Arbuthnot:peanut gallery See shot A random, offhand criticism or condemnation; a censorious remark shot from the hip, lacking forethought and direction. By transference, the term acquired the sense of a shot taken at a defenseless person or thing at close range from an advantageous position.slings and arrows Barbed attacks, stinging criticism; any suffering or affliction, usually intentionally directed or inflicted.
The words come from the famous soliloquy in which Hamlet contemplates suicide:stop-watch critic A hidebound formalist, whose focus is so riveted on traditional criteria or irrelevant minutiae that he fails to attend to or even see the true and total object of his concern.
Relationships are one of the first things that all of us take for granted. But yet, we forget how much something really matters to us when we don’t stand to lose it.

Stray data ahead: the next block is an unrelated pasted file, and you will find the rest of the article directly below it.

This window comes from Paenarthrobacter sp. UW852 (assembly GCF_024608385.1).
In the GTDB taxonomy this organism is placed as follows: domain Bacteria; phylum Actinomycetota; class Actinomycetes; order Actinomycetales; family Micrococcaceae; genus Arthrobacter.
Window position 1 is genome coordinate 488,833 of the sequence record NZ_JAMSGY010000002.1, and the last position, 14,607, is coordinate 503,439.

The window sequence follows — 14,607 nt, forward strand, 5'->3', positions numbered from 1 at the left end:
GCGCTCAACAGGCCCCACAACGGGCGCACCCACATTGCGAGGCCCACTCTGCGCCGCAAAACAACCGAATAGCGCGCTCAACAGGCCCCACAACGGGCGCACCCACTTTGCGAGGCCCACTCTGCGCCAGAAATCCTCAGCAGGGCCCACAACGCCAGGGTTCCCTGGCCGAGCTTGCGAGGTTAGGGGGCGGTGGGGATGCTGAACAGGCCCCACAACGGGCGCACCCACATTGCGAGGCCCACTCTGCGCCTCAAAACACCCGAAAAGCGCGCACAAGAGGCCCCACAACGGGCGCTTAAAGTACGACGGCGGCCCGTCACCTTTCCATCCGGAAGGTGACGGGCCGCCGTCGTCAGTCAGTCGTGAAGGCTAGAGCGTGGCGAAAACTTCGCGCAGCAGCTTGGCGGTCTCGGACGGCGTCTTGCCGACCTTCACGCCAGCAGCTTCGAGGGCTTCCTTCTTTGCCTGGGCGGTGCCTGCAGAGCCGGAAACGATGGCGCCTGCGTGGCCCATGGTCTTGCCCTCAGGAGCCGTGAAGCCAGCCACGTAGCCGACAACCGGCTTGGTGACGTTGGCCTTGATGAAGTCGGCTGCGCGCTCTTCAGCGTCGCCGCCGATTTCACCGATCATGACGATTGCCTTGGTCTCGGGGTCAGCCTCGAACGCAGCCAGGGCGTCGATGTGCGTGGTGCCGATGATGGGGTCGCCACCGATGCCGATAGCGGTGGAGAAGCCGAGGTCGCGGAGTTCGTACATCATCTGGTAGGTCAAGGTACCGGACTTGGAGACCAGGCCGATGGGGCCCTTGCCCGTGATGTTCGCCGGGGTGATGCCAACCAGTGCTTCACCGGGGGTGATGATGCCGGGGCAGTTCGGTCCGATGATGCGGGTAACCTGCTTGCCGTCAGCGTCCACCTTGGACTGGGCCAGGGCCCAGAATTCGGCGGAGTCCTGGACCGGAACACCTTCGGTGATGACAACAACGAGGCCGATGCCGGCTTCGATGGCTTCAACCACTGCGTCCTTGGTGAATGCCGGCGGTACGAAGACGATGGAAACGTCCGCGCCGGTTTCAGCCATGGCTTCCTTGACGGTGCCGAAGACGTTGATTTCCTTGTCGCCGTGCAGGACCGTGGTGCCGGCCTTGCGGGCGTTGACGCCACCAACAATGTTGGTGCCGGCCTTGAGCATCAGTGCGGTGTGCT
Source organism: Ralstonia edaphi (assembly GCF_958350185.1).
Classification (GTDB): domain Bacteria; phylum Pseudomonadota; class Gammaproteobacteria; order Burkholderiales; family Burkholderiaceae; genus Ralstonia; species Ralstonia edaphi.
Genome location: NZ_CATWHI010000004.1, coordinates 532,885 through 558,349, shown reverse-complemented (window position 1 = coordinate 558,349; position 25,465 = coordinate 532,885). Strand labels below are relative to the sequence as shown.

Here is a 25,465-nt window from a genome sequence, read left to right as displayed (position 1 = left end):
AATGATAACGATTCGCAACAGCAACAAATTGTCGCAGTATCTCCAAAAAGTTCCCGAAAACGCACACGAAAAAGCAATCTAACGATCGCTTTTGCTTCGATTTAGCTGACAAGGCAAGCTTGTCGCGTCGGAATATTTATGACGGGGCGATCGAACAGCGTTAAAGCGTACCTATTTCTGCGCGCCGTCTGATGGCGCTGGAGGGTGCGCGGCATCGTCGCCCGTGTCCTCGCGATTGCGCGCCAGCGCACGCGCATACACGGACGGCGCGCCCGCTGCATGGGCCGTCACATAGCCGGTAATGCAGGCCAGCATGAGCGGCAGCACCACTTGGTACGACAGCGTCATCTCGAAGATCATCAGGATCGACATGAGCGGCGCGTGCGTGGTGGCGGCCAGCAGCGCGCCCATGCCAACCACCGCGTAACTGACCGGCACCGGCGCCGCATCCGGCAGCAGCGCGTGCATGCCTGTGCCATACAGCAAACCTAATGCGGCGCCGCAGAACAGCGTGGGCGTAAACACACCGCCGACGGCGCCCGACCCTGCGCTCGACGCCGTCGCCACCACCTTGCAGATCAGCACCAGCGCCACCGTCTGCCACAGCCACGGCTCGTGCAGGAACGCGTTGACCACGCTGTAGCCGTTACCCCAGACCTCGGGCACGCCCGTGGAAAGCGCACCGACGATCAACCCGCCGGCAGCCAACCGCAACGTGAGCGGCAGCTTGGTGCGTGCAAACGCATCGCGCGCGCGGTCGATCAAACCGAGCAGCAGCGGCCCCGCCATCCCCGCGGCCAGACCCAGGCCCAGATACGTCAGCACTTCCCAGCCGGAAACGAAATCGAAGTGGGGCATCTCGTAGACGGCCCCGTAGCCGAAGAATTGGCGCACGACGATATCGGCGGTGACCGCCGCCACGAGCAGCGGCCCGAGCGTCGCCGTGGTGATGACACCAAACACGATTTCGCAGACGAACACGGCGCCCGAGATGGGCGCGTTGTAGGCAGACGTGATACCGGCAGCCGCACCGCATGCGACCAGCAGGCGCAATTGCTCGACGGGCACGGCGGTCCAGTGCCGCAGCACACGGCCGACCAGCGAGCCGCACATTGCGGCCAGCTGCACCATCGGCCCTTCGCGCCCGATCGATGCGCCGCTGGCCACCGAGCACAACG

As well as calling him a “starvling”, an “elf-skin”, a “dried neat’s tongue” and a “stock-fish” (all metaphors for scrawny, shrunken next-to-nothings), Falstaff calls the young Prince Hal a “bull’s pizzle” in Henry IV: Part 1. ”—or, in other words, he’ll smack her on her behind.After he’s called the servant bringing him news of an army of 10,000 English soldiers on their way north a “cream-faced loon”, Macbeth asks him “where got’st thou that goose look? ” Shakespeare used mechanical to mean “a menial, unskilled worker,” so all in all a “base dunghill villain and mechanical” is the lowliest of the low.Speaking of dunghills, a bonus fact: Voltaire referred to the few verses and scenes of Shakespeare that he actually admired as “a few pearls which I had found in his enormous dunghill.” Thersites calls Patroclus a “finch-egg” in Troilus and Cressida, probably in the sense that it’s a fairly small, insignificant thing. Says does work with Make A Wish flying kids around yet no one ever heard of him or Canuck House or Children’s hospital.Bank and credit cards don’t sue people they sue the company. Claims he is trying to sue us for speaking truth but that story has endless lies in it his ex girlfriend unknowingly verified. Ladies he will find ways to get money for his investments and talks this huge game his loaded… All the high rollers he claims to know never heard of him. His millions of dollars he claims to have in aviation business, homes, cars and watches all bogus. Facebook uncovered an ex and she said never saw anything he claimed to have and stories he spent tons on her is very untrue. The great William Shakespeare died 400 years ago this week, so in honour of his quardicentennial, here are ten of the Bard’s best barbs.“Get thee glass eyes, and like a scurvy politician seem to see the things thou dost.” Shakespeare’s scurvy means “contemptible” or “despicable”, while he used politician to mean a crooked plotter or schemer who, in this quote from King Lear, only chooses to see what best suits him. A “luxurious mountain goat” might sound like something you’d want to pet, but back in Shakespeare’s day luxurious meant “louche” or “hedonistic”, and the randy behaviour of goats was enough to transform this into an insult Pistol throws at a French soldier in Henry V. Says worth million with house in Bahamas but found pictures of that house on real estate site. You can’t become citizen in 2 apparent years of ownibg house there. Public records in court systems show his big person debit. Says owns various homes and businesses but visited a building he claimed own and the actual owner never heard of him. His addresses don’t match up and always has a story about all his money. I think he’s married as last girl he dated said he was never available and change plans every time.Used of written matter exclusively, blue-pencil derives from the blue pencil used by many editors to make manuscript changes and with faint praise To praise in such restrained or indifferent terms as to render the praise worthless; to condemn by using words which, at best, express mediocrity.Its first use was probably by Alexander Pope in his 1735 Epistle to Dr. Page’s reference to Pot shot originally referred to the indiscriminate, haphazard nature of shots taken at game with the simple intention of providing a meal, i.e., filling the pot.